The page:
Last Saturday, an anti-Muslim group organized rallies in numerous cities across our country against the myth of creeping sharia.
What is sharia, or Islamic law?
In short, the word sharia means "a path" and, by extension, a way to pursue happiness by protecting life, faith, family, intellect and property. As a Muslim and an American citizen, I already enjoy these God-given liberties. Principles of sharia are embedded in our Constitution. Islamic law, nevertheless, requires a believer to follow the law of the land.
The two main sources of sharia are the Quran and the traditions of the
Prophet Muhammad. Muslim scholars and intellectuals engage in deliberations arriving at consensus solutions suitable for time and place, based upon the two fundamental sources. There are five schools of Islamic jurisprudence to choose from that guide modern-day Muslims to practice their faith. In a nutshell, sharia promotes:
- The sanctity of human life. The Quran stresses, “If anyone kills a person — unless in retribution for murder or spreading corruption in the land, it is like killing all humankind; while anyone saves a life, it is as like saving the lives of all humankind.”
- Freedom of faith. Quran commands, “Let there be no
- Family life as a nucleus of society. Sharia regulates marriage, divorce, inheritance, parenting, child rearing, rights of orphans, kin and family relations. Israel and India, two democracies, honor Muslim personal law in their constitutions. American laws recognize Islamic marriage, burial rites, dietary laws and interest-free banking. It’s a code of living that includes daily prayers, fasting and charity.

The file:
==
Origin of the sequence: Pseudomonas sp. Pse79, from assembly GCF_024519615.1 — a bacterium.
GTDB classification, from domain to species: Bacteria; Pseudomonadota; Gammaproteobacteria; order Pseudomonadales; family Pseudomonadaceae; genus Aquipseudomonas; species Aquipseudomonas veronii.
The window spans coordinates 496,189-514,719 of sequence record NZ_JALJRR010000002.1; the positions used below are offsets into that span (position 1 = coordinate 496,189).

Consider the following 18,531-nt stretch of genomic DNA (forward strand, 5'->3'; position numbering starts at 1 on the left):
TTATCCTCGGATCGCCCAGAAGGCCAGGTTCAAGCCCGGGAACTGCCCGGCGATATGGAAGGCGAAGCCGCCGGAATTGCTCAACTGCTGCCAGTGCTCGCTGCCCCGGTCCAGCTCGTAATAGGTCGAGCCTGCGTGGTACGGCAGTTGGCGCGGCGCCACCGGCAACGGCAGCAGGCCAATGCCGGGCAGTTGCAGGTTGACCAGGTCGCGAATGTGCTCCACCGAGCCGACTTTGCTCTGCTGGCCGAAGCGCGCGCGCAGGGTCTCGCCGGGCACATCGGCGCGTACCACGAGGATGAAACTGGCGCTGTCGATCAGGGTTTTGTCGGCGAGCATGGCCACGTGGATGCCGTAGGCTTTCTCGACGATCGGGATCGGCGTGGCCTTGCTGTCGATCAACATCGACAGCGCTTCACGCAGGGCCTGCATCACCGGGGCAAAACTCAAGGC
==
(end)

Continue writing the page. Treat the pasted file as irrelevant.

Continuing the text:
- Prohibition of intoxicants and drug use. Sharia aims at keeping the mind sound and healthy.
- Protection of property rights. Sharia disapproves of economic exploitation and usury.
Sharia is unfairly portrayed as a medieval system of law that is barbaric, having no regard for democratic values, freedoms, human rights and women’s rights.
It is true that sharia is being wrongly used to justify tribal and cultural practices elsewhere around the world in totally unacceptable ways. Practices like genital mutilation are not sanctioned by Islam. Terror groups like ISIS and the Taliban contribute to fear through their violent acts, incitement to harm
innocent people and by implementing harsh rules in the name of Islam. But they’re only a minuscule faction among the 1.6 billion Muslims who live peacefully under participatory Western-style democracies from Indonesia to Tunisia.
The leaders behind the weekend's rallies, attempting to be politically correct, claim they’re anti-sharia, not anti-Muslim. But that makes no sense. Their argument is like saying being anti-Canon Law but not anti-Catholic, or being anti-Halakha but not against the Jewish faith. They’re also silly to argue that 1 percent of the U.S. Muslim-American population will have the power to replace the U.S. Constitution. The obvious goal here is to promote irrational Islamophobia.
According to news reports, a few dozen protesters in cities from New York to Seattle, some clad in camouflaged fatigues, others belonging to anti-government movements, gathered to protest sharia. In contrast, hundreds belonging to all faiths and walks of life rallied across the street to voice their opposition to such fear-mongering. It only takes the action of a small hate group to divide Americans.
If the hysteria is promoted by hatemongers, poisoning our political and social discourse, it is apt to
result in unintended consequences. We’ve witnessed that in the murder of two good Samaritans as they attempted to stop a vengeful and angry racist on a Portland, Oregon, train.
As Americans, we must be careful to distinguish between the true threats to our freedoms, and identifying their sources, and those who market phantom threats that don’t really exist.
Victor Ghalib Begg is a Muslim community activist and interfaith leader who lives in Fort Pierce.